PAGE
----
Deviation from tax principles
THE withholding tax embodies no principles of taxation. For all practical purposes, it is an extractive practice that is devoid of equity and just there to raise so-called tax revenues. However, the principles of taxation, as they manifested in the measures announced in the budget and subsequently approved from parliament, are the least controversial. What is controversial is the way the new taxes are being conceived and implemented.
As a rule, it's the income or the consumption that is universally taxed. Also, just taxation is not supposed to be driven by spending. Instead of putting the burden of failure on the shoulders of the FBR, the government is penalising those who are using the banking channel
No doubt, there are countless examples of arbitrary taxation, such as the medieval hearth tax, which was sort of a property tax. But they were no representative governments in the past; which is why they could afford arbitrary taxation policies.
The question is can the democratically elected PML-N government afford such arbitrary taxation measures like the current withholding tax of 0.3pc on all banking transactions, which will automatically increase to 0.6pc after September 30. Or is it making a farce of the principle of 'no taxation without representation'?
But how come it is only the traders who have the courage to protest against this arbitrary tax, for doesn't this withholding tax affect other low- and middle-income people of society as well? They include pensioners, widowers and ordinary savers, whose incomes are not taxable. All such citizens stand to lose 0.3pc of their hardearned money if they withdraw or transfer an amount exceeding Rs50,000 on any day. These citizens are not part of the protests against this tax. They must be.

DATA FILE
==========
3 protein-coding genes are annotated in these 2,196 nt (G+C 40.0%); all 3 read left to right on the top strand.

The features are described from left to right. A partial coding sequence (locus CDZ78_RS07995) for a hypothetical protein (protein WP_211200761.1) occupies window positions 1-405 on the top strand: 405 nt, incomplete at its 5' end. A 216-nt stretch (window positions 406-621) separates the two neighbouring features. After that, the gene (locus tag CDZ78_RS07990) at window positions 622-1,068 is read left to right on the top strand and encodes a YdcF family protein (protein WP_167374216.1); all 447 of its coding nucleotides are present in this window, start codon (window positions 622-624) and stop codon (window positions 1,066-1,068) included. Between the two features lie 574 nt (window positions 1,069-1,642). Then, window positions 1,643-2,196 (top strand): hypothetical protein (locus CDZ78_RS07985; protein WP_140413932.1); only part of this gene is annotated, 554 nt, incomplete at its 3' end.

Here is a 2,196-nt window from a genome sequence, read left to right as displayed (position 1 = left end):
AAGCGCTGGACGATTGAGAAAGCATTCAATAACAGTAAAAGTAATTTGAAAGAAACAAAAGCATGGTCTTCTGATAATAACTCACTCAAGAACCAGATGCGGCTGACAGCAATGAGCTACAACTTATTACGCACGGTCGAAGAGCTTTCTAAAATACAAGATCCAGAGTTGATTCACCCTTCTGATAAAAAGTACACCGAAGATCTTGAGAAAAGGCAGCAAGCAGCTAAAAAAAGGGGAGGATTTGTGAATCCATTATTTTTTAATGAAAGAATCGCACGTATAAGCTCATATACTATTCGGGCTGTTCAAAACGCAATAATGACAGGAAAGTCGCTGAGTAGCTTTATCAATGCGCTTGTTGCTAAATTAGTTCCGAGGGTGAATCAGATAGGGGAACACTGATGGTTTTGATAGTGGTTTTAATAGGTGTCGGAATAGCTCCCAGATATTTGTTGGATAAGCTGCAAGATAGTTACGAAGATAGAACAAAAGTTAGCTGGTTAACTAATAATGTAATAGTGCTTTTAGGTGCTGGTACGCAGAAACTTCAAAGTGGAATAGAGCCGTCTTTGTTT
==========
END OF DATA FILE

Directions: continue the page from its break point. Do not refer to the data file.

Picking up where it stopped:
Then some banks have reportedly illegally and unjustly deducted the 0.3pc tax on all banking transactions, forgetting which ones were conducted by filers and by non-filers.
The 0.3pc withholding tax is arbitrary, unjustified and has no grounds in the principles of taxation.
Instead of putting the burden of failure on the shoulders of the Federal Bureau of Revenue (FBR) - which, according to a report by the tax reform commission, is collecting the bulk of taxes through withholding agents or voluntary payments - the government is penalising those who are using the banking channel. No tax expert could tell definitively if this withholding tax is on income or on consumption. It looks more likely that the PML-N has found another unique source of easy tax collection, i.e. bank transactions. It would be better if the government withdraws this tax and instead focuses its energies on reforming the FBR.
It is the FBR's responsibility to collect taxes from citizens who earn a taxable income. The government is not supposed to collect the taxes through banks that its own tax authority fails to collect.